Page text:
Waves crash over a jetty along Seawall Boulevard Wednesday, June 18, 2024, in Galveston, Texas. Tropical Storm Alberto has formed in the southwestern Gulf of Mexico, the first named storm of what is forecast to be a busy hurricane season. (Jason Fochtman/Houston Chronicle via AP)

Waves crash over a jetty along Seawall Boulevard Wednesday, June 18, 2024, in Galveston, Texas. Tropical Storm Alberto has formed in the southwestern Gulf of Mexico, the first named storm of what is forecast to be a busy hurricane season. (Jason Fochtman/Houston Chronicle via AP)

Jeremy Reddout and his daughter, Elexus, enjoy the waves between Murdoch's and Pleasure Pier as rain falls, Wednesday, June 19, 2024, in Galveston, Texas. Tropical Storm Alberto has formed in the southwestern Gulf of Mexico, the first named storm of what is forecast to be a busy hurricane season. (Jason Fochtman/Houston Chronicle via AP)

Jeremy Reddout and his daughter, Elexus, enjoy the waves between Murdoch's and Pleasure Pier as rain falls, Wednesday, June 19, 2024, in Galveston, Texas. Tropical Storm Alberto has formed in the southwestern Gulf of Mexico, the first named storm of what is forecast to be a busy hurricane season. (Jason Fochtman/Houston Chronicle via AP)

Megan Johnston sits on the seawall along Seawall Boulevard as rain falls, Wednesday, June 18, 2024, in Galveston, Texas. Tropical Storm Alberto has formed in the southwestern Gulf of Mexico, the first named storm of what is forecast to be a busy hurricane season. (Jason Fochtman/Houston Chronicle via AP)

Megan Johnston sits on the seawall along Seawall Boulevard as rain falls, Wednesday, June 18, 2024, in Galveston, Texas. Tropical Storm Alberto has formed in the southwestern Gulf of Mexico, the first named storm of what is forecast to be a busy hurricane season. (Jason Fochtman/Houston Chronicle via AP)

Galveston city worker Sean Kirby checks trash cans along Seawall Boulevard as rain falls,Wednesday, June 18, 2024, in Galveston, Texas. Tropical Storm Alberto has formed in the southwestern Gulf of Mexico, the first named storm of what is forecast to be a busy hurricane season. (Jason Fochtman/Houston Chronicle via AP)

Galveston city worker Sean Kirby checks trash cans along Seawall Boulevard as rain falls,Wednesday, June 18, 2024, in Galveston, Texas. Tropical Storm Alberto has formed in the southwestern Gulf of Mexico, the first named storm of what is forecast to be a busy hurricane season. (Jason Fochtman/Houston Chronicle via AP)

Roy Quiroz and his wife, Minda, brace themselves with their umbrella as strong winds kick up as they cross a flooded section of The Strand near Kempner Street , Wednesday, June 19, 2024, in Galveston, Texas. Tropical Storm Alberto has formed in the southwestern Gulf of Mexico, the first named storm of what is forecast to be a busy hurricane season. (Jason Fochtman/Houston Chronicle via AP)

Roy Quiroz and his wife, Minda, brace themselves with their umbrella as strong winds kick up as they cross a flooded section of The Strand near Kempner Street , Wednesday, June 19, 2024, in Galveston, Texas. Tropical Storm Alberto has formed in the southwestern Gulf of Mexico, the first named storm of what is forecast to be a busy hurricane season. (Jason Fochtman/Houston Chronicle via AP)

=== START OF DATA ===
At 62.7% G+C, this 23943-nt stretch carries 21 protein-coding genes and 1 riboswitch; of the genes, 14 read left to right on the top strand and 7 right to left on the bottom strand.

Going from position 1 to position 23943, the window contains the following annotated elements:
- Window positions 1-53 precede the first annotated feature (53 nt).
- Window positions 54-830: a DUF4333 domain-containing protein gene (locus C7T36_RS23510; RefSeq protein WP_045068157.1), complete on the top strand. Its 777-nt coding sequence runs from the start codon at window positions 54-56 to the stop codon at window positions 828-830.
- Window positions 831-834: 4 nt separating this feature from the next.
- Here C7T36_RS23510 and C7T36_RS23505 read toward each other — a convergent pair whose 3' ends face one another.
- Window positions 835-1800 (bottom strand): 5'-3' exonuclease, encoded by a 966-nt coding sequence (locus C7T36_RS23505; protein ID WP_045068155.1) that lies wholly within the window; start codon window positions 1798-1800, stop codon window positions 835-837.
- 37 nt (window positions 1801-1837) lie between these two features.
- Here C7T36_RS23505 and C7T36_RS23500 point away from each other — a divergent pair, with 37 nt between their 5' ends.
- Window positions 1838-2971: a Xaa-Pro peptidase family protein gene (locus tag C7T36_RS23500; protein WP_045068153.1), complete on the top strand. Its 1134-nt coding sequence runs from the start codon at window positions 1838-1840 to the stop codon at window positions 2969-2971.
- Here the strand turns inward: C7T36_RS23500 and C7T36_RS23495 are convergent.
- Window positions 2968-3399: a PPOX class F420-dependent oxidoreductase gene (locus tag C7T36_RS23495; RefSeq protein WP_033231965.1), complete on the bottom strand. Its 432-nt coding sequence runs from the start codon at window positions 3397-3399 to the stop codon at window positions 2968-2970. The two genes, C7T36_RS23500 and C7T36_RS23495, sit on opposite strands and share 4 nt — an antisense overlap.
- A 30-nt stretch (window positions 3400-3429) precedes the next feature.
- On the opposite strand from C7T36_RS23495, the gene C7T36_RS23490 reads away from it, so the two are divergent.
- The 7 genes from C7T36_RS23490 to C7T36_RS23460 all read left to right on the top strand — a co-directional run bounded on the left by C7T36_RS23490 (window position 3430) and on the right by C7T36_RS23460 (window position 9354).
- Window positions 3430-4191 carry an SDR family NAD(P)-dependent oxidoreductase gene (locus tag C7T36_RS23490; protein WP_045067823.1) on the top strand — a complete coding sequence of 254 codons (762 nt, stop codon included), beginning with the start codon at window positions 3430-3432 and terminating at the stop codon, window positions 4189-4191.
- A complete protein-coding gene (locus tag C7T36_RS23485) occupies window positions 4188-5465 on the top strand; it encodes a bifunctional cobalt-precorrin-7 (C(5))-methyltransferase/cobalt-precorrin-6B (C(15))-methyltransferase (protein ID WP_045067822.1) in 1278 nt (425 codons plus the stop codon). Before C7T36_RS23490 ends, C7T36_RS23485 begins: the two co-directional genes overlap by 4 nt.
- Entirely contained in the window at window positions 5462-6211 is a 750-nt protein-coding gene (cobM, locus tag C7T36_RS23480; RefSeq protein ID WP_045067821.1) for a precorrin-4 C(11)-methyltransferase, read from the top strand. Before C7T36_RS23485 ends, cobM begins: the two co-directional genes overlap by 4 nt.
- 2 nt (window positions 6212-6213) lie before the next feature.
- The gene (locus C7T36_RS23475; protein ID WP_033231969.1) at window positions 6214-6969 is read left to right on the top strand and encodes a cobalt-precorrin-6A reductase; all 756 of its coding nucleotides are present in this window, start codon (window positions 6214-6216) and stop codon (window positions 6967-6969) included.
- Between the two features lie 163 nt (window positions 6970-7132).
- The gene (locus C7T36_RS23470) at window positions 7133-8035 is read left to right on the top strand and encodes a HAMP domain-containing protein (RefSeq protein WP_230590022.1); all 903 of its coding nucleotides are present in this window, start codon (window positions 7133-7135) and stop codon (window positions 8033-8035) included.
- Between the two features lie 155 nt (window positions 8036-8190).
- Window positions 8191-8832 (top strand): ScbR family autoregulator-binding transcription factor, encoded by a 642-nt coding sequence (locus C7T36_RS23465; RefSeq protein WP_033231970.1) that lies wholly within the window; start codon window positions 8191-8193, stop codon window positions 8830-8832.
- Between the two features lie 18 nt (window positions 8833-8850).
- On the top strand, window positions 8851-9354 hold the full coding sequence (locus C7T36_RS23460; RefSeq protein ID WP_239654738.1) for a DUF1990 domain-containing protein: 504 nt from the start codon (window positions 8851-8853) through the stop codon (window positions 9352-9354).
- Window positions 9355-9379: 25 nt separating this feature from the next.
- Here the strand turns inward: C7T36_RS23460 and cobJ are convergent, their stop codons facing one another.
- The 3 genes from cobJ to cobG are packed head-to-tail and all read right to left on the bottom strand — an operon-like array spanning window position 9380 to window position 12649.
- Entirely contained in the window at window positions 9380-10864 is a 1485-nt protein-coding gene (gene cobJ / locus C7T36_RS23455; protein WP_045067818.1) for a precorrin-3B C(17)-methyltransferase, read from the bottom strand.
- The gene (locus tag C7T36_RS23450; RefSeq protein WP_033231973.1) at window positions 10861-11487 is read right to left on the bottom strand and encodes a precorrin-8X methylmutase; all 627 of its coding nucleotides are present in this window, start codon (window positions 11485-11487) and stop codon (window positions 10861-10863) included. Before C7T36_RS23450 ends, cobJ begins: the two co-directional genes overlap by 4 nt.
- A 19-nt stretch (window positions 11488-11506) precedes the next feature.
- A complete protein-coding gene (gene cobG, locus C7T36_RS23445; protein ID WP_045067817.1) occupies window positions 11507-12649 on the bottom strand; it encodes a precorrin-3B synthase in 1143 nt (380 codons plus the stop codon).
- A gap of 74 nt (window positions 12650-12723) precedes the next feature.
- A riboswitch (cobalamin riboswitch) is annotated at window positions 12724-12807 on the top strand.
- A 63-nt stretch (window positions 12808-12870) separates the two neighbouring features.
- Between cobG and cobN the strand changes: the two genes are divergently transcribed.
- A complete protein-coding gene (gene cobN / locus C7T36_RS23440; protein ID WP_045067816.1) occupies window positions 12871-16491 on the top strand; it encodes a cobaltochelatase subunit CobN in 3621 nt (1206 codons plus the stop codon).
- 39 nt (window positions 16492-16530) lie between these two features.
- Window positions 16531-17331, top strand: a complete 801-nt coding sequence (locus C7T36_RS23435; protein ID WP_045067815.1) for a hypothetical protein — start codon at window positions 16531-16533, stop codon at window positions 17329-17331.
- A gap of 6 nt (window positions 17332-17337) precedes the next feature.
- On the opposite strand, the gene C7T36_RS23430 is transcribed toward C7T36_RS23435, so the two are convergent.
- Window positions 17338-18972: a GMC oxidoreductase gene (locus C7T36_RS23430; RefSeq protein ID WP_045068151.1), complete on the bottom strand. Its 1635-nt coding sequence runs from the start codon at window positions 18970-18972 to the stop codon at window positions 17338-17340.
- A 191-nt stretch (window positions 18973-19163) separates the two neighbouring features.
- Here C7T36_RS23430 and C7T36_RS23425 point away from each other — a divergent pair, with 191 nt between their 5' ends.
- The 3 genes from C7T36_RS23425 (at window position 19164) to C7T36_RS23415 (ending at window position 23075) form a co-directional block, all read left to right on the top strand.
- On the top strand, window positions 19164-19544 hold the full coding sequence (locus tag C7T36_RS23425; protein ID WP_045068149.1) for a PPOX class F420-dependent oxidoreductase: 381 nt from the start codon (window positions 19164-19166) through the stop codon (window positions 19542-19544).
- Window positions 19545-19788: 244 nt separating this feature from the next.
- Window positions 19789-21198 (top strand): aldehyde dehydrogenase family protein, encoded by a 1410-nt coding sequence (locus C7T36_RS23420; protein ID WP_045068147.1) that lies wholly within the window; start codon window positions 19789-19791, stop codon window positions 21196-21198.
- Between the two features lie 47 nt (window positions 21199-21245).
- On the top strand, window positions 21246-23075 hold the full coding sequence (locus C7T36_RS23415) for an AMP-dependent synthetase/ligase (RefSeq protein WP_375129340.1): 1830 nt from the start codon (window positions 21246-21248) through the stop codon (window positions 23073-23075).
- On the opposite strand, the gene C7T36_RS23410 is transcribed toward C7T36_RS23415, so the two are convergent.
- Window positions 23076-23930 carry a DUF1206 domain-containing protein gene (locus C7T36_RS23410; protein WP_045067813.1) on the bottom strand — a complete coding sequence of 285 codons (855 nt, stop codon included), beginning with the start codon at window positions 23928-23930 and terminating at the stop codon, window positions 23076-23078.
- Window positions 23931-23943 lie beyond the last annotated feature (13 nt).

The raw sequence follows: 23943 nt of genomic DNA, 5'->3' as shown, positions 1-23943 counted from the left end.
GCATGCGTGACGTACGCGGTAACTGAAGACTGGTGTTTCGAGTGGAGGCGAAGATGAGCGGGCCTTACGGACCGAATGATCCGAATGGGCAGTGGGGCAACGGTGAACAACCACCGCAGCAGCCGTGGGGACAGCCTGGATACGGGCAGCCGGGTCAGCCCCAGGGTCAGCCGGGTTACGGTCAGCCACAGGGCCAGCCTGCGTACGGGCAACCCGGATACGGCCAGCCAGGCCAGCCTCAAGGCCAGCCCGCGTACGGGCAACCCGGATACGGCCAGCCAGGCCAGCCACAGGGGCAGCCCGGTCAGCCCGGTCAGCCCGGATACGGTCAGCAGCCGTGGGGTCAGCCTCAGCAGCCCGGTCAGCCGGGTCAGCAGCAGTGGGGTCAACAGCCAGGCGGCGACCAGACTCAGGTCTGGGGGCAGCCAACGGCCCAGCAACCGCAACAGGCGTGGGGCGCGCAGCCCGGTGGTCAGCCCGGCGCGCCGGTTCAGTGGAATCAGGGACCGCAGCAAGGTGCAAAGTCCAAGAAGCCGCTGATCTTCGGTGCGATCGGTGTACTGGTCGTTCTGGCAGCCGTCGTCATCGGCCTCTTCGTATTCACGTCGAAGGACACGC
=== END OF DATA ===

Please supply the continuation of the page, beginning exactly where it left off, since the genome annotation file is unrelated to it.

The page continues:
Galveston city worker Sean Kirby checks trash cans along Seawall Boulevard as rain falls Wednesday, June 18, 2024, in Galveston, Texas. Tropical Storm Alberto has formed in the southwestern Gulf of Mexico, the first named storm of what is forecast to be a busy hurricane season. (Jason Fochtman/Houston Chronicle via AP)

Galveston city worker Sean Kirby checks trash cans along Seawall Boulevard as rain falls Wednesday, June 18, 2024, in Galveston, Texas. Tropical Storm Alberto has formed in the southwestern Gulf of Mexico, the first named storm of what is forecast to be a busy hurricane season. (Jason Fochtman/Houston Chronicle via AP)

Roy Quiroz and his wife, Minda, cross a flooded section of The Strand near Kempner Street as rain falls Wednesday, June 19, 2024, in Galveston, Texas. Tropical Storm Alberto has formed in the southwestern Gulf of Mexico, the first named storm of what is forecast to be a busy hurricane season. (Jason Fochtman/Houston Chronicle via AP)

Roy Quiroz and his wife, Minda, cross a flooded section of The Strand near Kempner Street as rain falls Wednesday, June 19, 2024, in Galveston, Texas. Tropical Storm Alberto has formed in the southwestern Gulf of Mexico, the first named storm of what is forecast to be a busy hurricane season. (Jason Fochtman/Houston Chronicle via AP)

Elexus Reddout and her father, Jeremy, enjoy the waves between Murdoch's and Pleasure Pier Wednesday, June 19, 2024, in Galveston, Texas. Tropical Storm Alberto has formed in the southwestern Gulf of Mexico, the first named storm of what is forecast to be a busy hurricane season. (Jason Fochtman/Houston Chronicle via AP)

Elexus Reddout and her father, Jeremy, enjoy the waves between Murdoch's and Pleasure Pier Wednesday, June 19, 2024, in Galveston, Texas. Tropical Storm Alberto has formed in the southwestern Gulf of Mexico, the first named storm of what is forecast to be a busy hurricane season. (Jason Fochtman/Houston Chronicle via AP)